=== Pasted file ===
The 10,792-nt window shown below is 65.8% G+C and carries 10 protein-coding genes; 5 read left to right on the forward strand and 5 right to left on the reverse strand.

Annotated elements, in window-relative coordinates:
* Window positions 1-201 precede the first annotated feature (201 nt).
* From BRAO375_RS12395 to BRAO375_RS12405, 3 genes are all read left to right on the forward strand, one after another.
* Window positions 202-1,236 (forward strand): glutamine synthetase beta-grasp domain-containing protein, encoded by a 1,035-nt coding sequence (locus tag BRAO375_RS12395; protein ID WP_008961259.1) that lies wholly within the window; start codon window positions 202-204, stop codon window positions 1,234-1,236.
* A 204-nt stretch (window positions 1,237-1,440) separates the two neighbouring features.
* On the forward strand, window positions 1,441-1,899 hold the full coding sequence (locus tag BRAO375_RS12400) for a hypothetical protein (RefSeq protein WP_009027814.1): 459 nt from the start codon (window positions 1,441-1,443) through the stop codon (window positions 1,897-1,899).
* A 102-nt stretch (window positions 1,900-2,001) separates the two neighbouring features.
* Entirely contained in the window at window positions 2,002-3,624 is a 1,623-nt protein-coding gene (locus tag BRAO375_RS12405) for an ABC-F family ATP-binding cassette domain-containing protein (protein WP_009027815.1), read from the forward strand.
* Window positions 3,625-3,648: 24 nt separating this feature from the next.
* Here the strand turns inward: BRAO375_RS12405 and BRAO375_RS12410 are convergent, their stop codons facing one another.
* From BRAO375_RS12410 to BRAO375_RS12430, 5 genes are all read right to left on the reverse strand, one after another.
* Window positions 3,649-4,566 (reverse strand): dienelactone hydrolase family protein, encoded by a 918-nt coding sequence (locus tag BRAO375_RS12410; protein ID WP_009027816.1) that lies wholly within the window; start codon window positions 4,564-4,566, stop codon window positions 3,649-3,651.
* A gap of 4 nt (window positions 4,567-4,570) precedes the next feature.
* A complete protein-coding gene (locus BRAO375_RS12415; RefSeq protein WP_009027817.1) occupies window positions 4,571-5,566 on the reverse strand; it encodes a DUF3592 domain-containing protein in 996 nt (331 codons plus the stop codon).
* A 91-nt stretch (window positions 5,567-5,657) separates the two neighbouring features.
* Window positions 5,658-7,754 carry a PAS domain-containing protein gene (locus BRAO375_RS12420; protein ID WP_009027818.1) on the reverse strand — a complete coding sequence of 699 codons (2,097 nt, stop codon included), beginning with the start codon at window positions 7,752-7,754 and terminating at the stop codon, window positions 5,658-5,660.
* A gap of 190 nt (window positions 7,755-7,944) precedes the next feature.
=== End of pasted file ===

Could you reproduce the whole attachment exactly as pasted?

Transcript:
The 10,792-nt window shown below is 65.8% G+C and carries 10 protein-coding genes; 5 read left to right on the forward strand and 5 right to left on the reverse strand.

Annotated elements, in window-relative coordinates:
* Window positions 1-201 precede the first annotated feature (201 nt).
* From BRAO375_RS12395 to BRAO375_RS12405, 3 genes are all read left to right on the forward strand, one after another.
* Window positions 202-1,236 (forward strand): glutamine synthetase beta-grasp domain-containing protein, encoded by a 1,035-nt coding sequence (locus tag BRAO375_RS12395; protein ID WP_008961259.1) that lies wholly within the window; start codon window positions 202-204, stop codon window positions 1,234-1,236.
* A 204-nt stretch (window positions 1,237-1,440) separates the two neighbouring features.
* On the forward strand, window positions 1,441-1,899 hold the full coding sequence (locus tag BRAO375_RS12400) for a hypothetical protein (RefSeq protein WP_009027814.1): 459 nt from the start codon (window positions 1,441-1,443) through the stop codon (window positions 1,897-1,899).
* A 102-nt stretch (window positions 1,900-2,001) separates the two neighbouring features.
* Entirely contained in the window at window positions 2,002-3,624 is a 1,623-nt protein-coding gene (locus tag BRAO375_RS12405) for an ABC-F family ATP-binding cassette domain-containing protein (protein WP_009027815.1), read from the forward strand.
* Window positions 3,625-3,648: 24 nt separating this feature from the next.
* Here the strand turns inward: BRAO375_RS12405 and BRAO375_RS12410 are convergent, their stop codons facing one another.
* From BRAO375_RS12410 to BRAO375_RS12430, 5 genes are all read right to left on the reverse strand, one after another.
* Window positions 3,649-4,566 (reverse strand): dienelactone hydrolase family protein, encoded by a 918-nt coding sequence (locus tag BRAO375_RS12410; protein ID WP_009027816.1) that lies wholly within the window; start codon window positions 4,564-4,566, stop codon window positions 3,649-3,651.
* A gap of 4 nt (window positions 4,567-4,570) precedes the next feature.
* A complete protein-coding gene (locus BRAO375_RS12415; RefSeq protein WP_009027817.1) occupies window positions 4,571-5,566 on the reverse strand; it encodes a DUF3592 domain-containing protein in 996 nt (331 codons plus the stop codon).
* A 91-nt stretch (window positions 5,567-5,657) separates the two neighbouring features.
* Window positions 5,658-7,754 carry a PAS domain-containing protein gene (locus BRAO375_RS12420; protein ID WP_009027818.1) on the reverse strand — a complete coding sequence of 699 codons (2,097 nt, stop codon included), beginning with the start codon at window positions 7,752-7,754 and terminating at the stop codon, window positions 5,658-5,660.
* A gap of 190 nt (window positions 7,755-7,944) precedes the next feature.